Musculoskeletal disorders (MSDs) remain the most common form of occupational ill-health in Great Britain. Recent research by the authors (Whysall, Haslam and Haslam, 2005) involved the development and evaluation of a new and innovative approach to reducing MSDs. These authors applied a model from health psychology (stage of change model) to develop interventions more closely matched to worker and manager stage of change. Twenty four interventions were monitored within a variety of organisations for up to six months. Tailored interventions (matched to stage of change) were found to be more effective in promoting risk-awareness, promoting behaviour change aimed at reducing risks, and in reducing self-reported musculoskeletal discomfort in a number of body areas.
The study described in this report involved a longer-term follow-up at 15 months post-intervention and at 20 months post-intervention to ascertain whether the improvements seen at 6 months persist in the longer term. The results show that the benefits in behaviour change and symptom reduction persist over a longer period of follow-up. Tailored interventions were found to be more effective in promoting behaviour change and reducing self-reported musculoskeletal discomfort over a 20 month follow-up period.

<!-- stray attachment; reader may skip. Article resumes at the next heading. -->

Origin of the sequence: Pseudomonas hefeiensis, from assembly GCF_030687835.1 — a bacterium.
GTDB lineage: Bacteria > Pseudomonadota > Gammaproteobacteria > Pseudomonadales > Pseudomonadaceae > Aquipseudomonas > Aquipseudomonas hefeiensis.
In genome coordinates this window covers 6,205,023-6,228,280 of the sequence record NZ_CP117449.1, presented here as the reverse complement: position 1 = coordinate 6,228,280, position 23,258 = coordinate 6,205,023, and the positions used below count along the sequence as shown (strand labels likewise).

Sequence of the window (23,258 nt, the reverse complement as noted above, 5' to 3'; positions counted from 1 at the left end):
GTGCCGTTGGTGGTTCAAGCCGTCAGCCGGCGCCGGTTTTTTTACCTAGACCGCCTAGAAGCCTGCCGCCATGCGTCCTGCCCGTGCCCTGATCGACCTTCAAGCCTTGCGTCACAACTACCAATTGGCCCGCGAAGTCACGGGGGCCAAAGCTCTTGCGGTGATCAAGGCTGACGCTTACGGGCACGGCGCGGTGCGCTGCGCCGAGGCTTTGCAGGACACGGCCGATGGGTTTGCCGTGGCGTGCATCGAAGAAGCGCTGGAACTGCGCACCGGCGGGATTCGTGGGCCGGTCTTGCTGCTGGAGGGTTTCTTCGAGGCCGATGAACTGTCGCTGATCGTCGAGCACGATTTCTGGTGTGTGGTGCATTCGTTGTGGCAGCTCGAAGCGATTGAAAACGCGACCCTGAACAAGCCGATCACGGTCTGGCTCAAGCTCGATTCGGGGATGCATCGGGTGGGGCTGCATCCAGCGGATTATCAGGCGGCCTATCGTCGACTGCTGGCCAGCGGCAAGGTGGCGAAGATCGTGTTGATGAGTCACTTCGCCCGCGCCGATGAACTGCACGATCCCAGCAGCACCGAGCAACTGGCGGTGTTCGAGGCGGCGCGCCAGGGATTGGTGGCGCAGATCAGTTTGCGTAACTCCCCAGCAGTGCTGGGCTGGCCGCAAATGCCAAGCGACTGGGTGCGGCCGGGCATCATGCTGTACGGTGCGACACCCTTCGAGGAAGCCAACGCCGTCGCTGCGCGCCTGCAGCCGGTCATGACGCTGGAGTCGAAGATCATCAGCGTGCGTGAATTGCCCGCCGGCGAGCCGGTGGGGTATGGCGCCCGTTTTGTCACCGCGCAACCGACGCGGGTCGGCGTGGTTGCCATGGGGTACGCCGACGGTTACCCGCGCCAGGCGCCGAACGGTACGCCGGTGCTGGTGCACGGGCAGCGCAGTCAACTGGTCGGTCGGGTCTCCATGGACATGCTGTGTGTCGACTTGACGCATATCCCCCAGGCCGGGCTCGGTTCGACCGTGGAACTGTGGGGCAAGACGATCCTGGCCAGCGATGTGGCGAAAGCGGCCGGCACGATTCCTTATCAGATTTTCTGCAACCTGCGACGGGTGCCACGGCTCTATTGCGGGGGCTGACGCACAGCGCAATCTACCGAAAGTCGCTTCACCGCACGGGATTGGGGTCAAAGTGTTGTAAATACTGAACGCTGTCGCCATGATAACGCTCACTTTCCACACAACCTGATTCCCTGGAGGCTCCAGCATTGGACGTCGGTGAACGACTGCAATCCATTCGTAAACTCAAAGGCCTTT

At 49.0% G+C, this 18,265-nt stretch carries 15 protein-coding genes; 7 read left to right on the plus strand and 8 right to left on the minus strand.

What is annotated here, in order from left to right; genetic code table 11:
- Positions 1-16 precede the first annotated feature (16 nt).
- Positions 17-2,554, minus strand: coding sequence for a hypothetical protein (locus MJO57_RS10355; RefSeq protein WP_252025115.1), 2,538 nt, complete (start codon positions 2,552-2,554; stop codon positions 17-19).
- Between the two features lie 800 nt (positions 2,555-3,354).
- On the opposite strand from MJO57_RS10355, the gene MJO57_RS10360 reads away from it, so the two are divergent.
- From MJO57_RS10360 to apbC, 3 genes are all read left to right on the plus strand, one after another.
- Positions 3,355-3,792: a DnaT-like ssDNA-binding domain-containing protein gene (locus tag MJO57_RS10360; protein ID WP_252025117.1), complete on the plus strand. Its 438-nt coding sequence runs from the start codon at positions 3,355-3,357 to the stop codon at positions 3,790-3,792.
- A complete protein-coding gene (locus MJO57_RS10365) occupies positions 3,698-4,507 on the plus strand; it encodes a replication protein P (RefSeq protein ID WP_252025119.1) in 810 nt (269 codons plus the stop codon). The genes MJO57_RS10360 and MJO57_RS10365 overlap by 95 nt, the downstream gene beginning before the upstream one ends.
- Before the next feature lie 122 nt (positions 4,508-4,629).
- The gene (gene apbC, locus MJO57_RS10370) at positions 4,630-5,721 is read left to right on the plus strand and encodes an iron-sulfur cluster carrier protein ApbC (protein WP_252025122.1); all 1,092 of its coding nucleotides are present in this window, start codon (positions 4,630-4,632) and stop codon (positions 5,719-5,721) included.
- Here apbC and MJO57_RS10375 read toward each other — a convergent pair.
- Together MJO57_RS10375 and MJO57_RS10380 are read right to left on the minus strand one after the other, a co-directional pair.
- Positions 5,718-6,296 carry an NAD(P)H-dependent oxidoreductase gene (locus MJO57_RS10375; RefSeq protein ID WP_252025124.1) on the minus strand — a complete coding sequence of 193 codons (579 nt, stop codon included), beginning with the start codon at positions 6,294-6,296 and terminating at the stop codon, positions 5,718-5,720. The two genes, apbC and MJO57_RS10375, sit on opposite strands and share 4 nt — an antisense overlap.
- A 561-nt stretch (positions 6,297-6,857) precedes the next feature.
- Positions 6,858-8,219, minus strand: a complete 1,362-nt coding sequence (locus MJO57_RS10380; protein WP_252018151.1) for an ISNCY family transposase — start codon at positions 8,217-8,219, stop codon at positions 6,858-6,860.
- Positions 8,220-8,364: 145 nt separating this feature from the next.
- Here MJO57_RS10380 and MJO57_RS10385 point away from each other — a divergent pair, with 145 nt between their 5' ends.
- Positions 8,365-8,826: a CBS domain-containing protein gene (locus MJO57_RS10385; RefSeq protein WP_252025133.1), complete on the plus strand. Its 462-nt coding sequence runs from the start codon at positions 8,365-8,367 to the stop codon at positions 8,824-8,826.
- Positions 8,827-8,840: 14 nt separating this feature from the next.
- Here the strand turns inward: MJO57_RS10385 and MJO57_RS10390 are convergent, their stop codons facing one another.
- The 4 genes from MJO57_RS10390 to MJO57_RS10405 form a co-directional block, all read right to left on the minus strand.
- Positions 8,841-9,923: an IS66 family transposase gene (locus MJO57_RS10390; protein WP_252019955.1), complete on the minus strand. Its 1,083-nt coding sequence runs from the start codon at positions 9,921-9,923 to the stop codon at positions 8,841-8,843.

These findings suggest that scope exists for improving the success of interventions by tailoring advice according to stage of change. This approach increases the uptake, implementation, and maintenance of risk-reducing measures.
This report and the work it describes were funded by the Health and Safety Executive (HSE). Its contents, including any opinions and/or conclusions expressed, are those of the authors alone and do not necessarily reflect HSE policy.
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